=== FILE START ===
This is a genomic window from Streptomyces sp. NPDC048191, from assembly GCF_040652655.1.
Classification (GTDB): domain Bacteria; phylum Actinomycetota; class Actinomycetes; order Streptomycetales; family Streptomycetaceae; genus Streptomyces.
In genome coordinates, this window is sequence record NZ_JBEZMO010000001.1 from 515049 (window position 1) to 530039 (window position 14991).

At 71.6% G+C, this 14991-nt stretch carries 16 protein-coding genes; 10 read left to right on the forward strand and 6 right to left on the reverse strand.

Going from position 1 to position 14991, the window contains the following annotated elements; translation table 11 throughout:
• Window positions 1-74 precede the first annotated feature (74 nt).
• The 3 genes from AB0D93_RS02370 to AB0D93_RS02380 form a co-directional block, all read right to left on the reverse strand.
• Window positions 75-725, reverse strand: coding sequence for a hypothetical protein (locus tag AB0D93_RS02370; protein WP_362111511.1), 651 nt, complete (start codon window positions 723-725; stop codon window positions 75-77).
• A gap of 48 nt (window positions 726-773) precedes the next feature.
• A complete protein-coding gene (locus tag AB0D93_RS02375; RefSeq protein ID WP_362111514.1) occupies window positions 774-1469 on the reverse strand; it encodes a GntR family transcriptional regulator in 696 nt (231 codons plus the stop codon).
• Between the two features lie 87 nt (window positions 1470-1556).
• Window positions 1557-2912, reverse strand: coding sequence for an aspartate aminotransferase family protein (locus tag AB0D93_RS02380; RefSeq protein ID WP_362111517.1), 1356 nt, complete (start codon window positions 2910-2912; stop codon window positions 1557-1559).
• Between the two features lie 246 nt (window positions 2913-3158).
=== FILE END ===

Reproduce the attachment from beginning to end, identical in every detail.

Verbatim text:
This is a genomic window from Streptomyces sp. NPDC048191, from assembly GCF_040652655.1.
Classification (GTDB): domain Bacteria; phylum Actinomycetota; class Actinomycetes; order Streptomycetales; family Streptomycetaceae; genus Streptomyces.
In genome coordinates, this window is sequence record NZ_JBEZMO010000001.1 from 515049 (window position 1) to 530039 (window position 14991).

At 71.6% G+C, this 14991-nt stretch carries 16 protein-coding genes; 10 read left to right on the forward strand and 6 right to left on the reverse strand.

Going from position 1 to position 14991, the window contains the following annotated elements; translation table 11 throughout:
• Window positions 1-74 precede the first annotated feature (74 nt).
• The 3 genes from AB0D93_RS02370 to AB0D93_RS02380 form a co-directional block, all read right to left on the reverse strand.
• Window positions 75-725, reverse strand: coding sequence for a hypothetical protein (locus tag AB0D93_RS02370; protein WP_362111511.1), 651 nt, complete (start codon window positions 723-725; stop codon window positions 75-77).
• A gap of 48 nt (window positions 726-773) precedes the next feature.
• A complete protein-coding gene (locus tag AB0D93_RS02375; RefSeq protein ID WP_362111514.1) occupies window positions 774-1469 on the reverse strand; it encodes a GntR family transcriptional regulator in 696 nt (231 codons plus the stop codon).
• Between the two features lie 87 nt (window positions 1470-1556).
• Window positions 1557-2912, reverse strand: coding sequence for an aspartate aminotransferase family protein (locus tag AB0D93_RS02380; RefSeq protein ID WP_362111517.1), 1356 nt, complete (start codon window positions 2910-2912; stop codon window positions 1557-1559).
• Between the two features lie 246 nt (window positions 2913-3158).